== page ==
Water damage in the home is the second most common homeowner’s insurance claim. Not only is it inconvenient, it can cost you a significant amount of time and money. The average cost for water damage repair runs from $18.22 to $23.43 per square foot.
Your insurance will probably cover a portion of the expense, but there are limits to the type of water damage covered. Not only will you have to shoulder some of the cost, you will also have to go through the tedious claims process. >Water damage can create structural damage, attract carpenter ants and termites, cause carpet damage, and invite the growth of dangerous mold. It’s important to remember that homeowner’s insurance companies will closely review the circumstances surrounding water damage claims. It will often pay for sudden accidents that couldn’t have been predicted. If they find that you were at fault for failing to properly maintain your home, you may be left holding the bill.
When it comes to water damage, the best treatment is prevention. Here are seven steps you can take to proactively prevent water damage from ruining your home:
1. Monitor Your Water Bill
There are so many hidden areas in your home where a leak can spring, it may be difficult to detect them. A spike in your water bill is a good indication that you may have a leak under your floor or behind a wall. To monitor and avoid water damage, keep close track of your bill and proactively investigate any noticeable changes.
2. Clean Out Downspouts and Gutters
Downspouts and gutters are made to keep water away from your home. They can’t do their jobs unless they are properly maintained.
Downspouts should be directed five to ten feet away from your house and should be cleaned at least twice a year to ensure proper water flow.
Gutters can’t work properly if they are clogged with sticks, leaves, and other debris. Clogged gutters can direct rain into the foundation of your home. This can cause damage to the foundation, to the siding, and can cause flooding in the basement.
Take the time to clean gutters and downspouts regularly. If necessary, hire a professional to do it for you. This can typically be done for a nominal cost of $50 to $250.
The cost of maintenance is well worth it when you consider the expense associated with water damage. If your foundation deteriorates to the point where it needs to be stabilized and repaired, you may end up spending $15,000 to $40,000.
3. Keep an Eye on Your Yard
Watch out for trees and plants that grow invasive roots. When planting outdoor vegetation, make sure to stay away from pipes, water lines, septic tanks, and your sprinkler system. If shrubs or trees have grown into dangerous territory, you may need to consider removing them.
In locations where the temperature falls below freezing, be sure to disconnect your outdoor water hoses. Not only can frozen water ruin your hose, it can cause your pipes to burst. Burst pipes can cause cracks in the foundation and damage to the walls and floor.
The yard should be designed so it slopes away from the house. This will help to direct rain in the right direction. If this isn’t done properly, water can pool under the floor, crack masonry, and cause leaks.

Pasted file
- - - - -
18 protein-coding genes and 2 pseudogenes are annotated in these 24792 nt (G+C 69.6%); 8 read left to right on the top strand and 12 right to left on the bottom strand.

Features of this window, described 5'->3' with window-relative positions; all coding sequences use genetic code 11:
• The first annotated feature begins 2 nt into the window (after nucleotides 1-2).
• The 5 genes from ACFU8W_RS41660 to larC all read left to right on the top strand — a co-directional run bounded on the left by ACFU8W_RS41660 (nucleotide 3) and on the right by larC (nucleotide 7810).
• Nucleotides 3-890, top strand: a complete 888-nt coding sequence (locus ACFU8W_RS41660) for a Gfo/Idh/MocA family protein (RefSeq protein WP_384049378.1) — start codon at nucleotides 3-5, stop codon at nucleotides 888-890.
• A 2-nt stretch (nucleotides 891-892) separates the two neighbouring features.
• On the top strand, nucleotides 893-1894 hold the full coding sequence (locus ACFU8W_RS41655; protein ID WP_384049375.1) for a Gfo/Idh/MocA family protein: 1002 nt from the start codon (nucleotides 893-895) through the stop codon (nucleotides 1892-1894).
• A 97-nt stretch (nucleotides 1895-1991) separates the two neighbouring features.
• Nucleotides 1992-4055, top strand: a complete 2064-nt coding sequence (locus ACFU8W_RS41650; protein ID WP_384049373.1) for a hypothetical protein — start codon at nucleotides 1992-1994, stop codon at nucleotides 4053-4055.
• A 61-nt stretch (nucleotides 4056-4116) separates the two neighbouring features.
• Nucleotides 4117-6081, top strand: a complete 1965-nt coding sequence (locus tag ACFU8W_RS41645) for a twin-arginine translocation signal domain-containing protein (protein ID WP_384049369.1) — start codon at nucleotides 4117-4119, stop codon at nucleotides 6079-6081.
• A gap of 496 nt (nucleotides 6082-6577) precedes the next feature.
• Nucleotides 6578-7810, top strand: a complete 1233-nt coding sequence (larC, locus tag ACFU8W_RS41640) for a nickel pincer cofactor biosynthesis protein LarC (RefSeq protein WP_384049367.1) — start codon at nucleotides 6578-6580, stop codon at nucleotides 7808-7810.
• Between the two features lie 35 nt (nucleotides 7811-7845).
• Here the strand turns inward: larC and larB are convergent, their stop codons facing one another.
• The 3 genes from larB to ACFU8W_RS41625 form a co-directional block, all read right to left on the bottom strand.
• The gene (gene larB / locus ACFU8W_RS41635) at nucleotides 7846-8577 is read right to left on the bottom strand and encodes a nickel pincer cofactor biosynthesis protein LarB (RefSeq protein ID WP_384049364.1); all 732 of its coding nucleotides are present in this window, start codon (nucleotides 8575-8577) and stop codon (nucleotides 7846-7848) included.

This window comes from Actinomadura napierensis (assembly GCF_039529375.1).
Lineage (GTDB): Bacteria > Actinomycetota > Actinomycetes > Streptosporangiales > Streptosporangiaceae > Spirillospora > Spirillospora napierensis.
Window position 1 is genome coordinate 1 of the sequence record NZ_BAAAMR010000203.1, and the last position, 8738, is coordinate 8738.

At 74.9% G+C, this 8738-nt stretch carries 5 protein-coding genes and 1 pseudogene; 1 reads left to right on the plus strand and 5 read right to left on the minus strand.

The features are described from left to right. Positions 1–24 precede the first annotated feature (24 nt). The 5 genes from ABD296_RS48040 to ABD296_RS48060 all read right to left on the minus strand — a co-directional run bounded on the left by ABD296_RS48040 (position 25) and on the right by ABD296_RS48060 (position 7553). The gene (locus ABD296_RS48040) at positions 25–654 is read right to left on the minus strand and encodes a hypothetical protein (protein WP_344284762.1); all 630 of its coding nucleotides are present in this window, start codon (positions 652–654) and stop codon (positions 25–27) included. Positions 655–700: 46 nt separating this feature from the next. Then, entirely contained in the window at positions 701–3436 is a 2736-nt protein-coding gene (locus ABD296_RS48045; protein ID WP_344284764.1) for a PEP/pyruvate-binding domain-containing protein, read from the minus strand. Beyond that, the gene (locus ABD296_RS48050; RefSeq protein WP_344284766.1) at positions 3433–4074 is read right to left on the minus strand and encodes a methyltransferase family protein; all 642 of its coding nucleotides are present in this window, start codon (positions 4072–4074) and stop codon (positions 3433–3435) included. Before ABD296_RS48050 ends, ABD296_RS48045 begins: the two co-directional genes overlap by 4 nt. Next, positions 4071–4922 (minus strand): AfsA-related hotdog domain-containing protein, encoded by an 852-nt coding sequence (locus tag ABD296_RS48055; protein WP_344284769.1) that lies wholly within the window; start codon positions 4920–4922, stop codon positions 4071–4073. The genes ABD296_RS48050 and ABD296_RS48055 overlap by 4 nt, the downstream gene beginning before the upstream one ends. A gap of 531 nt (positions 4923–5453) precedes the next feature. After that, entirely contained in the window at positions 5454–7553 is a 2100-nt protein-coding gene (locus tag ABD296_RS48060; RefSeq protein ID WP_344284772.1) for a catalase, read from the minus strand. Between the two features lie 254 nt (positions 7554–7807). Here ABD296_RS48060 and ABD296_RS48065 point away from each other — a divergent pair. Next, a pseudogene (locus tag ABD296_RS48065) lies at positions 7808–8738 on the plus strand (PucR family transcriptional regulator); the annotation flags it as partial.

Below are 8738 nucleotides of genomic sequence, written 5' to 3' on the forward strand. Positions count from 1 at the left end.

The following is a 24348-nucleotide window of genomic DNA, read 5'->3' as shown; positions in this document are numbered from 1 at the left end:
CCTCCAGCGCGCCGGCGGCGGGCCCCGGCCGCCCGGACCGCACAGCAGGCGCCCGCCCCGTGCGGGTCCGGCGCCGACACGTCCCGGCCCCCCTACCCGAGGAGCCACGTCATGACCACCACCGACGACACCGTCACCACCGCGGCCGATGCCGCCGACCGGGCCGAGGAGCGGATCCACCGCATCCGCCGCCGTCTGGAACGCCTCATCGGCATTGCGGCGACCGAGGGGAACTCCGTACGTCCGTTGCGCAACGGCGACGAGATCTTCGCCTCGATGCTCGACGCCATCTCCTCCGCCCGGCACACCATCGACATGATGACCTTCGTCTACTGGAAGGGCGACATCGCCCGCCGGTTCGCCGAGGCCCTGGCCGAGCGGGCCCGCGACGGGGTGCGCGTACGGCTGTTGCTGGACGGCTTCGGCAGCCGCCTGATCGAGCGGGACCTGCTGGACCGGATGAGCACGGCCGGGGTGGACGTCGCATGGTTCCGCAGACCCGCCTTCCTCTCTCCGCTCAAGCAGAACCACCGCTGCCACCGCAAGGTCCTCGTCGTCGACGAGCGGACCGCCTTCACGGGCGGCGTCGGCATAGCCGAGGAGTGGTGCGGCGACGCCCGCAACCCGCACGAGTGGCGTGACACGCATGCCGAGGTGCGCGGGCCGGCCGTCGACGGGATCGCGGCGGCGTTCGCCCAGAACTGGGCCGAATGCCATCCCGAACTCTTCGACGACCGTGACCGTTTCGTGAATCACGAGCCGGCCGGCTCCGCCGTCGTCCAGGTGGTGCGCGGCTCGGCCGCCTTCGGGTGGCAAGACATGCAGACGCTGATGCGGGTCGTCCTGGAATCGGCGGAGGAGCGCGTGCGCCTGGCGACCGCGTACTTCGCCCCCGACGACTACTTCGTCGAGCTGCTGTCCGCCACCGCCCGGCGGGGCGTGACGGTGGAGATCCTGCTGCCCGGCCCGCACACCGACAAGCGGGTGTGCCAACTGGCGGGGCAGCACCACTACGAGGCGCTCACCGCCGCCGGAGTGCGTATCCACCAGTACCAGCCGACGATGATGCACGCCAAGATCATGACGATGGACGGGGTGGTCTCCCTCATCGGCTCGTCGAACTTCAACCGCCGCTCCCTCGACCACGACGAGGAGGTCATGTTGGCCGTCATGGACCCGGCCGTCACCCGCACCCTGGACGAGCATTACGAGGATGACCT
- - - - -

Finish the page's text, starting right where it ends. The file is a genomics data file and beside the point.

When water seeps into your home it creates damp conditions. This can lead to mold damage, attract insects, and cause rotting.
4. Regularly Inspect Your Appliances
Make it a habit to periodically check appliances like the dishwasher, refrigerator, and under-sink water filters. Washing machine hoses can become dry and brittle.
A burst hose in the middle of the night can cause a lot of damage before you notice the problem. Make sure you know where your water main is located so you can shut it off quickly in case of an emergency.
5. Take Good Care of Your Pipes
There is no safe way to pour grease down your drain. Diluting it with hot or cold water does not keep it from solidifying and blocking pipes.
Cutting grease with dish soap may help, but it can still result in clogs. Save yourself the headache and simply wait for grease to cool and then pour it into the trash.
When clogs happen, it’s best to avoid treating them with chemicals. Although chemical drain cleaners are convenient, they can damage your pipes and open you up for potential leaks. Drain snakes are an inexpensive and effective option.
6. Check Your Sump Pump Regularly
Your sump pump saves the day when severe storms arise. The time that you actually need it the most is not when you want to find out it’s not working.
Your sump pump should be tested at least annually. During the rainy season, you would be well-advised to check it even more often. If it’s in your budget, purchase a backup-up pump or a generator for greater protection.
7. Minimize Water Damage by Fixing Problems Right Away
Nobody wants to deal with that annoying drip under the cabinet, but waiting to address it can cause you major problems. If you notice a leak or dripping pipes, do not put off the repair. The faster you take care of the problem, the less likely you are to have any long-term damage.
Regularly inspect your ceiling for any dark spots, especially after severe storms. Look closely under your sink cabinets and beware of toilets that aren’t secured tightly to the ground. These are the types of leaks that can lead to structural damage.
Check your roof at least once a year and after every major storm. Shingles that have come loose, are damaged, or missing make your home vulnerable to water damage. Don’t forget to inspect the flashing and fix any caulk that may have cracked.
If you already have water damage in your home, you may need professional water damage mitigation. Like a toothache, water damage is a problem that will only get worse the longer you wait to address it. Contact us today to learn how we can help.